Besides the dubious chlorine cases – and the evidence of at least one attempted fabrication – there was the infamous sarin attack outside Damascus on Aug. 21, 2013, when there was a similar rush to judgment blaming the Syrian government although later evidence, including the maximum range of the sarin-carrying missile, pointed to the more likely guilt of Al Qaeda-connected extremists sacrificing the lives of civilians to advance their jihadist cause.

In all these cases, the Times and other Western news outlets behaved as if there was only one acceptable side to the story, the one that the U.S. government was pushing, i.e., blaming the Syrian government. It didn’t matter how implausible the claims were or how unreliable the sources.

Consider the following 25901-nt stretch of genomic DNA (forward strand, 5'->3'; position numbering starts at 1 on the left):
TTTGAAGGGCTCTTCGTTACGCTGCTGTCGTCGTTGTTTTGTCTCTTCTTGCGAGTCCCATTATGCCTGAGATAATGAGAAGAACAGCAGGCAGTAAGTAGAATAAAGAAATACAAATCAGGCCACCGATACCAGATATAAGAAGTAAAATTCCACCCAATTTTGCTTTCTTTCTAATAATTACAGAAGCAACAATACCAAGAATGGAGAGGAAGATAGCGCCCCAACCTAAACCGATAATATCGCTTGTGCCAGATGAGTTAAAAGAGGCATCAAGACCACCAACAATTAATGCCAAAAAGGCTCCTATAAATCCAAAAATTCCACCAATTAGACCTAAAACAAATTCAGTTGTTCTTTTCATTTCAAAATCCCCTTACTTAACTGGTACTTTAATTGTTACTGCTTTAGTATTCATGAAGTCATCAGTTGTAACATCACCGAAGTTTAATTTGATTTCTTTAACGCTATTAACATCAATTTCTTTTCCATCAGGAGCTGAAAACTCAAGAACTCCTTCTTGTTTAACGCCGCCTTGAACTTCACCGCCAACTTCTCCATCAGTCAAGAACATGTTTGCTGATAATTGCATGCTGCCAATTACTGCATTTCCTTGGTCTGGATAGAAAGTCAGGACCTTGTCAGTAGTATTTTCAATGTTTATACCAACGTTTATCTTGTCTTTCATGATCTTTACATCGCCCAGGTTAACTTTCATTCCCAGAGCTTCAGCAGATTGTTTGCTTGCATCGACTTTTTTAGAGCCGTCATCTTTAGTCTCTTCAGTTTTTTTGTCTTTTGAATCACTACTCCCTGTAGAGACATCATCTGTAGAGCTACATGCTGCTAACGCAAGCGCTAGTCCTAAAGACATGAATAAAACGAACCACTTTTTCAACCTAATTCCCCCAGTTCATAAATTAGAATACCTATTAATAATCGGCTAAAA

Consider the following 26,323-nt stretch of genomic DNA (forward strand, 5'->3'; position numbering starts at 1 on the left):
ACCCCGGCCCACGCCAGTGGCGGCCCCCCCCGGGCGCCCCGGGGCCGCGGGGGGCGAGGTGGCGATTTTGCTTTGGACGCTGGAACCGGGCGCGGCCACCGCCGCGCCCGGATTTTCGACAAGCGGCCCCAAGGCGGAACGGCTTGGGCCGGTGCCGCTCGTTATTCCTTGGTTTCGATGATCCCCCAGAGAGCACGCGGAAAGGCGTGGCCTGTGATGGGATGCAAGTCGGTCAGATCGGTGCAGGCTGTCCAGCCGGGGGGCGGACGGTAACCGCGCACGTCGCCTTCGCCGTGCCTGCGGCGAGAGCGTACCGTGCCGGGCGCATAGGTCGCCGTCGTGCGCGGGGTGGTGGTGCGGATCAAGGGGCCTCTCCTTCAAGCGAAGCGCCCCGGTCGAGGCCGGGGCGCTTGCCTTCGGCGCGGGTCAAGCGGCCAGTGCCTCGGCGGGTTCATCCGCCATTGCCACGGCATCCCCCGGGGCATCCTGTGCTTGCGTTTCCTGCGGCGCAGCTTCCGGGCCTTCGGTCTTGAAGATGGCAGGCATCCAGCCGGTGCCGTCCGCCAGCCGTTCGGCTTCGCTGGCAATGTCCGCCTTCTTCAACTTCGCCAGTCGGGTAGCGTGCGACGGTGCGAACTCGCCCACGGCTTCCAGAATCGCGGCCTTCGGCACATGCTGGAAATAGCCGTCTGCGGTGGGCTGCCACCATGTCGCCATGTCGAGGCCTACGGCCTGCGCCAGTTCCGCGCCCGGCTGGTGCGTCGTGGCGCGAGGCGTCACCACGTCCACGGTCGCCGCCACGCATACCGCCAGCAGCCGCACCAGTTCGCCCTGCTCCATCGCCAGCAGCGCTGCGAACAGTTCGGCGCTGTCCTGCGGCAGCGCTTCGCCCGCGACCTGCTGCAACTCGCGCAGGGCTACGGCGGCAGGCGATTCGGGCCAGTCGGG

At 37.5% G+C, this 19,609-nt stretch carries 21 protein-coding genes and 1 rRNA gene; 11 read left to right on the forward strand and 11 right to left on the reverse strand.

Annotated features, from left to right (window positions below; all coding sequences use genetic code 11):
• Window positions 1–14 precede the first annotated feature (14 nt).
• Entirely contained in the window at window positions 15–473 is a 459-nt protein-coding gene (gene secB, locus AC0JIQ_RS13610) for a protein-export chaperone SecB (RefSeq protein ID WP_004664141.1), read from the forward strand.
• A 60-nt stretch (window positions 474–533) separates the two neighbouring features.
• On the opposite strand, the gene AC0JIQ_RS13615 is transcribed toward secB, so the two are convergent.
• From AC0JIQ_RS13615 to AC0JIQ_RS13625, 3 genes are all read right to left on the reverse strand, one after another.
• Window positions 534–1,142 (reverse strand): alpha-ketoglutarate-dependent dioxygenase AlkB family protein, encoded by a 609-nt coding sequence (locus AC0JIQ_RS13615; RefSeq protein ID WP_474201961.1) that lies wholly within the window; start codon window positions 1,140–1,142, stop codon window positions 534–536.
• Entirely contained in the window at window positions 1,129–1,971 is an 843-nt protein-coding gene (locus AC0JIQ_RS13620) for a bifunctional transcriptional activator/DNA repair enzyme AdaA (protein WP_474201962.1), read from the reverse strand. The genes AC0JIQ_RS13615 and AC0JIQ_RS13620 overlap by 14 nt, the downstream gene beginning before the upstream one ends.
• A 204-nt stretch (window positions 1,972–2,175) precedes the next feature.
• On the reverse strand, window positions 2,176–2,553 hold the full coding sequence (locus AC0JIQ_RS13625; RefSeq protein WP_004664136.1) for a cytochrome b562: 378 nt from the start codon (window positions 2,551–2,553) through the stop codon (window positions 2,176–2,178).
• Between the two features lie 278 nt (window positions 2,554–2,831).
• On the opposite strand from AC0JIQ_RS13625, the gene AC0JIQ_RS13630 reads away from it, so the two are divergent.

In both the Aug. 21, 2013 sarin case and the current April 4, 2017 case, Western officials and media ignored the obvious motives for Al Qaeda to carry out a provocation, foist blame on the government and induce the U.S. to intervene on Al Qaeda’s side.

In August 2013, the Syrian government had just welcomed U.N. investigators who came to Damascus to investigate government allegations of rebels using chemical weapons against government troops. That the Syrian government would then conduct a poison-gas attack within miles of the hotel where the U.N. investigators were staying and thus divert their attention made no logical sense.